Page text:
Learning the Ropes of Making

Digital Making has been a true experience for me.  Entering the class I had no idea what 3D printers were capable of doing and how the entire process worked.  What I also did not know was that Digital Making involved so much more then 3D printers, including, digital embroidery, laser etching, sewing, metal fabrication, arduinos, and 3D modeling.  My learning curve was established when in the first couple weeks of class we had a skype call with a Professor from Indiana University and she told us that grade school kids were learning by “making things”.  I was shocked to hear that young kids were learning tangible skills like sewing, 3D printing, crafting, etc.  My learning curve was established.  Starting off, I gained an understanding of 3D modeling and scanning, printed off my first 3D object and thought I had a solid base of knowledge.  What I did not understand was what separated my prints from all the others? Anyone can go on and download the print file and print the same exact thing.  From here on out, about week 3 or 4 of Digital Making, I decided I needed to add creativity and a special touch to my makings.  My first special design touch came while modeling and printing my upper body and head.  I made a major leap of faith and added my initials on my back! Wow what a crazy addition.


My next test of design came with modeling in Autodesk Fusion 360.  We were challenged to model an object form scratch and incorporate skills used in our Fusion workshop.  I started with a cube and ended with a toothbrush holder.  Again, not super creative at all, but I measured it so it would only fit my specific toothbrush.  Making the holder specific to my toothbrush gave me a good feeling that I had design a perfect product for me and I felt the maker buzz because of that.  See toothbrush holder below:

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After working with Autodesk for a couple weeks, we visited Beckman’s 3D modeling lab. Looking back  I was not too found of working at Beckman because it was less hand ons then what the rest of the semester had in store.

After Beckman we entered into the Champaign-Urbana Fab Lab section of the class.  3 weeks at the Fab Lab allowed us to work on metals, arduinos, digital embroidery, and laser etching.  My experiences at the Fab Lab brought out the true “maker” in me and took my personal design to the next level.  The second week at the Fab Lab, digital embroidery, was were I truely felt like I had created a unique and well designed item.  To start, I chose an image of house off of google, imported it into paint and customized the image to my perfection.  I added a waving person in the window, changed to colors of the house to red, with brown accents, and gave it a brick style of stitching. See image below:


I was pumped to have an item that felt so at home with me and personalized to my choice.  Next came laser etching, another creative experience for me.  I chose to start with a silhouette of the Chicago skyline and began modifying my image in InkScape.  I readjusted the color ratios at least five times until I felt it was perfect, deleted sail boats, and added the sun and a yacht.  I thought the best views of the Chicago skyline I have ever seen are when the sun is shining and tons of boats are out on the water.  Finally, I added a Cubs and Bulls logo to the back, another special touch.  Finishing the laser etch, I felt like a true maker and excited to have been able to be apart of such a cool experience. See the images below:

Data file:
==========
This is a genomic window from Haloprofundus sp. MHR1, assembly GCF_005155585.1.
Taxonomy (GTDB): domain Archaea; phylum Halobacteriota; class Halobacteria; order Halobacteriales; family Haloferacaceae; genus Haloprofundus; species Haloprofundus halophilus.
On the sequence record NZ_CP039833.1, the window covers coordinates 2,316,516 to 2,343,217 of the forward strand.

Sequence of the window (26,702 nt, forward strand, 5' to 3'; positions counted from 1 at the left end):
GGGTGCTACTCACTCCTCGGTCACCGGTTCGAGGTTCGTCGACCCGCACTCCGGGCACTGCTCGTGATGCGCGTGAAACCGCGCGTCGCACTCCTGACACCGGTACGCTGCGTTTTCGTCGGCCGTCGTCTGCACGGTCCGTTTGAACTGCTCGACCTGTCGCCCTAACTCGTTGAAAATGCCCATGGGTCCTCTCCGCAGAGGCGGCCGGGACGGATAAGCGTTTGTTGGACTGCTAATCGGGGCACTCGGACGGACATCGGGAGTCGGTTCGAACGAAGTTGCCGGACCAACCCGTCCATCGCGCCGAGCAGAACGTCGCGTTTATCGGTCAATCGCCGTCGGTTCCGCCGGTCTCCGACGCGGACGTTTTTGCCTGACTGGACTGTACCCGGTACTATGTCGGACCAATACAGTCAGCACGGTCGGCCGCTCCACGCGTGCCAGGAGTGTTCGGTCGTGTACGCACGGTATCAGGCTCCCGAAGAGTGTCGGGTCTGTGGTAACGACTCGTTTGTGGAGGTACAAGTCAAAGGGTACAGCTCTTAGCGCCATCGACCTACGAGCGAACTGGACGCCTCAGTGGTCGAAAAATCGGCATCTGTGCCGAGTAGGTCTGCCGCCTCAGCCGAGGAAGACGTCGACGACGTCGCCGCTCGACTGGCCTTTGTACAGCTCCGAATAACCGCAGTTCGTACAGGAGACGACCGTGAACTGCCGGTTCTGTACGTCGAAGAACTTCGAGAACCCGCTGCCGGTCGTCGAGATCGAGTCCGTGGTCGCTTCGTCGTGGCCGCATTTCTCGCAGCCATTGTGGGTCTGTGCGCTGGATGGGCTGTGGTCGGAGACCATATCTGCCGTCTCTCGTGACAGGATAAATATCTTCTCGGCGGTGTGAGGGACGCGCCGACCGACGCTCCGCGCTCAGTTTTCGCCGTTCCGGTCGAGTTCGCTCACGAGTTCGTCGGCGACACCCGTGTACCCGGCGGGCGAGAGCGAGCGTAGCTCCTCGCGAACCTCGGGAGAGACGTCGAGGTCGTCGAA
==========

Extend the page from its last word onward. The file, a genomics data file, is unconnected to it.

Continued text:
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The final segment of the class was turning my 3D head model into a wall hanging and wrapping up my group project.  I decided to turn my 3D head model into a 3D printed wall hanging to have a displayable object from class in my apartment for everyone to see.  Here is a link further explaining the project: 3D Print a Wall Hanging of Your Head

The print turned out great, see the model below:

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Wrapping up the group project, 3D printing wheelchair racing gloves, was a lot of fun. Week after week it was exciting to hear about Arielle’s, project teammate and wheelchair racer, races using her new 3D printed gloves. Working with Sebastian, other project teammate, and Arielle gave me two other perspectives on how to go about 3D modeling and printing an object. The project was a success and will continue on as Arielle and the crew at Beckman, who 3D scanned her original gloves, works to 3D model the rest of the racing team.

Overall I have grown tremendously in how I approach projects.  After a semester long of making, I believe all my projects, whether for work or school, from here on out, should be given my personal design and touch.  The personal design I have nurtured and grown in Digital Making will stay with me forever and I better prepared to create anything from the ground up here on out.  Skills I learned about design and modeling can be applied to most anything in my future.  Looking forward, I want to 3D print items necessary to life, but that would usually be bought at the store.  For example, next time I need a clothes hanger, I can 3D print it instead of buying it at the store!

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